In February, Avalon submitted a petition to increase rents beyond the normal limit at an apartment complex at 1600 Villa St. If approved, Ramos' rent would increase by $1,000 a month, the lawyers note. Thus, they argue that she has an "unavoidable conflict of interest" in her role on the rental committee.
This conflict has already been demonstrated, according to Avalon attorneys. They allege that Ramos asked Project Sentinel to give out her email contact to affected tenants at an informational meeting earlier in April. Project Sentinel helps administer the city's rent-control program, including hiring and training hearing officers who adjudicate rent petitions.
By getting involved, Ramos may have biased this process, Avalon attorneys say. They requested she resign.
"Even if Ms. Ramos has no further involvement concerning Avalon's Petition, her position on the Rental Housing Committee threatens to influence the decisions and actions of the Hearing Officer," wrote attorney Thomas Gibbs. "At the very least this creates an appearance of conflict and bias."
Those claims were disputed for being factually incorrect by the Rental Housing Committee's attorney, Karen Tiedemann. Ramos never contacted Project Sentinel regarding the rent petition or tried to give out her contact information to other tenants, Tiedemann said.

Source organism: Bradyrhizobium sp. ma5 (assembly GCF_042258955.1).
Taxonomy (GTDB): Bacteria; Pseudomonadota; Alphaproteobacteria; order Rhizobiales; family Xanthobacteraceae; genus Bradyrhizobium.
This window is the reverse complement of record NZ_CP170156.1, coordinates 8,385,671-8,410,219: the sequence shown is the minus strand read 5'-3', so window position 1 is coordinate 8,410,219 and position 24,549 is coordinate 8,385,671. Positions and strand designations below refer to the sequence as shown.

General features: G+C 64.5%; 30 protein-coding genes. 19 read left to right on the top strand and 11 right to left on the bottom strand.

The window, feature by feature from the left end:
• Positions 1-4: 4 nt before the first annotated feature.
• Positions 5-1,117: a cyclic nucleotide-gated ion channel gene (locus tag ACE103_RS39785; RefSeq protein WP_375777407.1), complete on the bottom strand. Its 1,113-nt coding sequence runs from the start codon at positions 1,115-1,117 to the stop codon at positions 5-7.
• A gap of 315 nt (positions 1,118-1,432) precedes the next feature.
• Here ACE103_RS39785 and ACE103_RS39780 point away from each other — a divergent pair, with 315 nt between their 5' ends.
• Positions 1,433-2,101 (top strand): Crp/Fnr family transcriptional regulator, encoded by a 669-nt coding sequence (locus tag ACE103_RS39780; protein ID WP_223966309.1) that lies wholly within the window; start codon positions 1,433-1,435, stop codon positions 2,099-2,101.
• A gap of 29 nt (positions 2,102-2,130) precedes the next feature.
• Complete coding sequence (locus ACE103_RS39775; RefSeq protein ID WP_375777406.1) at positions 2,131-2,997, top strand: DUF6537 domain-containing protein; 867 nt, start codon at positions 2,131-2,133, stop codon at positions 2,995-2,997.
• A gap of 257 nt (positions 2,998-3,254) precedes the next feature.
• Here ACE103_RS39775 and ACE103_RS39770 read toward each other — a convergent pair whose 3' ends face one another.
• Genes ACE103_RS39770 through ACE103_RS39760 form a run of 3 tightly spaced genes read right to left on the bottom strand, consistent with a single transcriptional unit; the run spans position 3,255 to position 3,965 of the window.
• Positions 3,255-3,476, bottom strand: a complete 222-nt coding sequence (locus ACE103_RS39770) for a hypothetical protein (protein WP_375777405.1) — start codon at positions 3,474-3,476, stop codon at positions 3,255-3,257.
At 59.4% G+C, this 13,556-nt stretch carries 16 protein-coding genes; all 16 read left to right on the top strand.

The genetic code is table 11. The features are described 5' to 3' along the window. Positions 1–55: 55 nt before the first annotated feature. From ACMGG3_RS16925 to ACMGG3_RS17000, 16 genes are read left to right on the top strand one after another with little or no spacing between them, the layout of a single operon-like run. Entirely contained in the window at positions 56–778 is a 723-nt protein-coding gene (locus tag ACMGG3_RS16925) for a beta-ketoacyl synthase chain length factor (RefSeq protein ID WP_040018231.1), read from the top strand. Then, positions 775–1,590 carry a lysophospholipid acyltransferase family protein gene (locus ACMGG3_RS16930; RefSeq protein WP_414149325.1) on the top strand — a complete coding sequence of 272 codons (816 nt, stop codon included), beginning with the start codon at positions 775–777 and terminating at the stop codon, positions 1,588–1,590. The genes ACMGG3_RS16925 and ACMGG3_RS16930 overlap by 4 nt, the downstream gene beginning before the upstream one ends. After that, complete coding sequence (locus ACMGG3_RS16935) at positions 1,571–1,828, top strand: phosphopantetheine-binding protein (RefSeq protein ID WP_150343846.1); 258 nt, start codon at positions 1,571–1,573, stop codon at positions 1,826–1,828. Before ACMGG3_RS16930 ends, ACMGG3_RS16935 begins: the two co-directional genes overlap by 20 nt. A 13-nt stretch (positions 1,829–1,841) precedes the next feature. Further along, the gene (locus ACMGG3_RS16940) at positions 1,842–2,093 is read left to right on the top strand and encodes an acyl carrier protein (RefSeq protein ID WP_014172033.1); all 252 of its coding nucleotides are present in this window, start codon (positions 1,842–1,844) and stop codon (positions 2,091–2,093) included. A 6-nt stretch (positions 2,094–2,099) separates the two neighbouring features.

In any case, city attorneys say the idea that Ramos should be disqualified for being a tenant "had no merit." Ramos has no control over contracts with individual hearing officers, Tiedemann said, adding that job is entirely outsourced to Project Sentinel.
"It would be absurd for anyone to draw the conclusion that a hearing officer ... would be tempted not to be scrupulously fair in rendering a decision because an RHC member is impacted by the decision," she wrote.
Tiedemann did point out that Ramos would need to recuse herself if Avalon's petition is brought before the Rental Housing Committee.
Ramos did not respond to a request for comment.
This story contains 381 words.
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